To mark the launch of the new single and video, Stacey and AM Studios are working with local charities Dorset Mind and Acts Fast to produce a highly innovative event of song and talk. Stacey said “The reason I am doing this event is to raise awareness about the daily burden of living with mental health problems, especially those struggling with the effects of being abused as a child. Survivors are not alone and shouldn’t be ashamed of who they are. We are called survivors so that we can thrive and be ourselves”.
The event takes place at St Aldhelm’s Academy, Poole, on March 12th, 11.00-15.00. The ticket price of £12 includes a three-course gourmet meal. All ticket proceeds will be donated equally to Dorset Mind and Acts Fast. In addition to Stacey singing her new single, there will be further music from local artistes Calvin Glenn, Lee Rassle Dove, and Tanya Miller. The impact of child sexual abuse will be reinforced through talks from people sharing their own experiences. Speakers include Paul Scates (senior peer specialist in mental health, child sexual abuse campaigner, and Acts Fast trustee), Sue Crocombe (Acts Fast volunteer and child sexual abuse campaigner) Gerry Jones, Clinical Lead at Dorset Rape Crisis Support Centre, and Stacey’s manager Amelia McCloskey.
The event will be presented by Dr Andrew Mayers, a psychologist at Bournemouth University who specialises in mental health. Dr Mayers also has close connections with both charities, being Patron for Dorset Mind (the local mental health charity) and Chair of Trustees for Acts Fast (the Bournemouth-based charity supporting the victims and non- abusive families of children who have been sexually abused). Dr Mayers said “The link between child sexual abuse and mental problems is clear. A significant proportion of adults with acute mental illness were sexually abused as a child. We also know that around 75% children who are sexually abused go on to experience a lifetime of mental health difficulties. We must all do all we can to eradicate child abuse. I am also determined to help reduce the inevitability of mental illness following abuse. I am honoured to be involved in this unique event, to raise awareness about the impact of child sexual abuse, and to raise funds for two charities that are taking great strides to tackle this problem”.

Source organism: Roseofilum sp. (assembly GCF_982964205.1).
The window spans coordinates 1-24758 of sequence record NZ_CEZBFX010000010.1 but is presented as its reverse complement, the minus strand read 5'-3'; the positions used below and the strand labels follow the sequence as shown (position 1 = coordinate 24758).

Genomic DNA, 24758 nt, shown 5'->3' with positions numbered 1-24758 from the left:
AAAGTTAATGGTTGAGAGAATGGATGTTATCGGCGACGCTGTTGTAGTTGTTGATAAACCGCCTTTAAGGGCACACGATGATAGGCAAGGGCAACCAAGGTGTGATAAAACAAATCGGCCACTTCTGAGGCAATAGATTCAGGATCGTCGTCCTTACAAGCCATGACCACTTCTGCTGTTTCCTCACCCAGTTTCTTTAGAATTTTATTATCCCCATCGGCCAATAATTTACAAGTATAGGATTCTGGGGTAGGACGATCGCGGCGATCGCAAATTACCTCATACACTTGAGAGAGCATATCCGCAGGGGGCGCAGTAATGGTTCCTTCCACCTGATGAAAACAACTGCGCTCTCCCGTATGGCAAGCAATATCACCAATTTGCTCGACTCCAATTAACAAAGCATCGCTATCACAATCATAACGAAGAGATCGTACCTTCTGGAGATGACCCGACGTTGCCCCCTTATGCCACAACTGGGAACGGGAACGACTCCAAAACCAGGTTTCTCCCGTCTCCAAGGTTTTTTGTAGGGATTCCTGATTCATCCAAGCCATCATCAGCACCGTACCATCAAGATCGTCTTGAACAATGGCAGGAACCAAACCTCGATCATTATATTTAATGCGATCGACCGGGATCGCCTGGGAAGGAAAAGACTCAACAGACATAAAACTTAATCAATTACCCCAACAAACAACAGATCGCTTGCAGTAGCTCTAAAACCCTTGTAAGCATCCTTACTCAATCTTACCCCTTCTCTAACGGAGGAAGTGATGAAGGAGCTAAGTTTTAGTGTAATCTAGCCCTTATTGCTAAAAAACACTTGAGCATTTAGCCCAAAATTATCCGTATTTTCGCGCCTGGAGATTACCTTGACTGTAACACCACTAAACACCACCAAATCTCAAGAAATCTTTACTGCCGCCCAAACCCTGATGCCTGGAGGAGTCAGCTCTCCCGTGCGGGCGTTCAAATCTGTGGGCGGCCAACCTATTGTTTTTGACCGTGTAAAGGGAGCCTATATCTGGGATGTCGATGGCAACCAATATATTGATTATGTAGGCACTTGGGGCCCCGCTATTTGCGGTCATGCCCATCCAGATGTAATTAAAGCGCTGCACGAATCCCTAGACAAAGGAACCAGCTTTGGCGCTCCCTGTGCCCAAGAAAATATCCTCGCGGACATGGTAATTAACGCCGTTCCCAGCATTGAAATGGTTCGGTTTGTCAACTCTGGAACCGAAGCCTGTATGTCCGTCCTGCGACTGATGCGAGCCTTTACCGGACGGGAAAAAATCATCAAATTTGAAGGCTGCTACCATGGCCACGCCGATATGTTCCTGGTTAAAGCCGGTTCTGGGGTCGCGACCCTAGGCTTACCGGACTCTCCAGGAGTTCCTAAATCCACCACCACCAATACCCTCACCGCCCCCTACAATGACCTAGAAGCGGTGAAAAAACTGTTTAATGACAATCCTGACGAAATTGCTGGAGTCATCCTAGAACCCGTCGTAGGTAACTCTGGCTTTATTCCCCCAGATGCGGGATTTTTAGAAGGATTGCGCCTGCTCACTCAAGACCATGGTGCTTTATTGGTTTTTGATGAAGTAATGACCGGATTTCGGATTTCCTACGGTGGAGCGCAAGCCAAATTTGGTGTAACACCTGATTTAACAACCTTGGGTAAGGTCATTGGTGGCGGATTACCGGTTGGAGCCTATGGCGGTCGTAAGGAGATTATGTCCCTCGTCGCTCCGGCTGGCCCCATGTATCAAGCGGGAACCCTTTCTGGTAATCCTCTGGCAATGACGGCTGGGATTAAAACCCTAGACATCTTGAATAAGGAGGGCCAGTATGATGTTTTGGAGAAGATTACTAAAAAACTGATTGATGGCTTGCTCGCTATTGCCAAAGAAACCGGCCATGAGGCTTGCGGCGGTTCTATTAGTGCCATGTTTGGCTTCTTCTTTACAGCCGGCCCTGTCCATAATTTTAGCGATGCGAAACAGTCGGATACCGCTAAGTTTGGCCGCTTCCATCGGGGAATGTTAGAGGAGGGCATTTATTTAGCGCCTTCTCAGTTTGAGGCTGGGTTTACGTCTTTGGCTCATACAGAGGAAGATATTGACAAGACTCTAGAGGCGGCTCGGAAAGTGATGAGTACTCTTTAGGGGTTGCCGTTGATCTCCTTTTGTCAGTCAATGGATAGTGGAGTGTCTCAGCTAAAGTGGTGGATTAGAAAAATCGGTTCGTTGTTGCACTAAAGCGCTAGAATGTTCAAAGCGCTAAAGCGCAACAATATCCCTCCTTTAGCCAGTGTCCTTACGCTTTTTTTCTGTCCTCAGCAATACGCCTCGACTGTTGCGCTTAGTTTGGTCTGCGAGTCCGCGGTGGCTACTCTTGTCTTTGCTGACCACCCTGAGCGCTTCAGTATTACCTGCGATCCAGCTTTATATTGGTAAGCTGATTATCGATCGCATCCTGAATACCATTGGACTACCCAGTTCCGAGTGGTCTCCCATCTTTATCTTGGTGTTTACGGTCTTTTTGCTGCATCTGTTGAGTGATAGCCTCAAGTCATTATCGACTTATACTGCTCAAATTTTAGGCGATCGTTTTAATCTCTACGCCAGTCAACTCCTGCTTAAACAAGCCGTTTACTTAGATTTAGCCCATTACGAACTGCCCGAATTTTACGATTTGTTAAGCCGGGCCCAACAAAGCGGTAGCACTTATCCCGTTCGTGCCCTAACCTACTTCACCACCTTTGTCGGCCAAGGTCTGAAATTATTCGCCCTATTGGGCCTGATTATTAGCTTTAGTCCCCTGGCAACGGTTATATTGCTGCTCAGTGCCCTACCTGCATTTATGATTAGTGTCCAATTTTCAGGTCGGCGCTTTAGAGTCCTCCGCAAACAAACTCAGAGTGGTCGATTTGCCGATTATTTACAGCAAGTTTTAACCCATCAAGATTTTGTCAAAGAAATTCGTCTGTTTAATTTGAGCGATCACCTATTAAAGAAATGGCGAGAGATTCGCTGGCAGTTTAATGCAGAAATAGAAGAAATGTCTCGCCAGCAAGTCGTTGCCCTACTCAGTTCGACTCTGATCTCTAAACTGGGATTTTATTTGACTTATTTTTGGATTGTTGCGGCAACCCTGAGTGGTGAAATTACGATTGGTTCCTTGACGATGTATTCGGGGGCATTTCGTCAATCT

Anna Windett, a trustee at Dorset Mind said “Dorset Mind is proud to be supporting this event and the important issues Stacey is raising. We are passionate about supporting those with mental health issues across Dorset and campaigning on mental health issues.”
Mandy Gulliver, Director of Services at Acts Fast said “I would like to raise awareness of how much child sexual abuse impacts on the non-abusive parent/parents or carers of the child who discloses they have been abused. We need to say that it is OK for those carers to reach out for support, as they are affected too. We liken the disclosure as a bit like a bomb going off. The shrapnel hits everyone around, including other siblings, and extended family. In many cases also, it can be a trigger of their own experience of childhood sexual abuse, for which they may not have had support. This can have an impact on their own mental health.”
Tickets can be obtained via https://www.ticketsource.co.uk/event/120361. Please note that attendees must be over 16 years of age. Qualified counsellors will be in hand throughout the event to give support if needed.
For an interview with Stacey, please contact her manager Amelia McCloskey on 07949 624690
For an interview relating to the work of Dorset Mind or Acts Fast, or about matters relating to mental health and child sexual abuse, contact Dr Andy Mayers on 07749 201980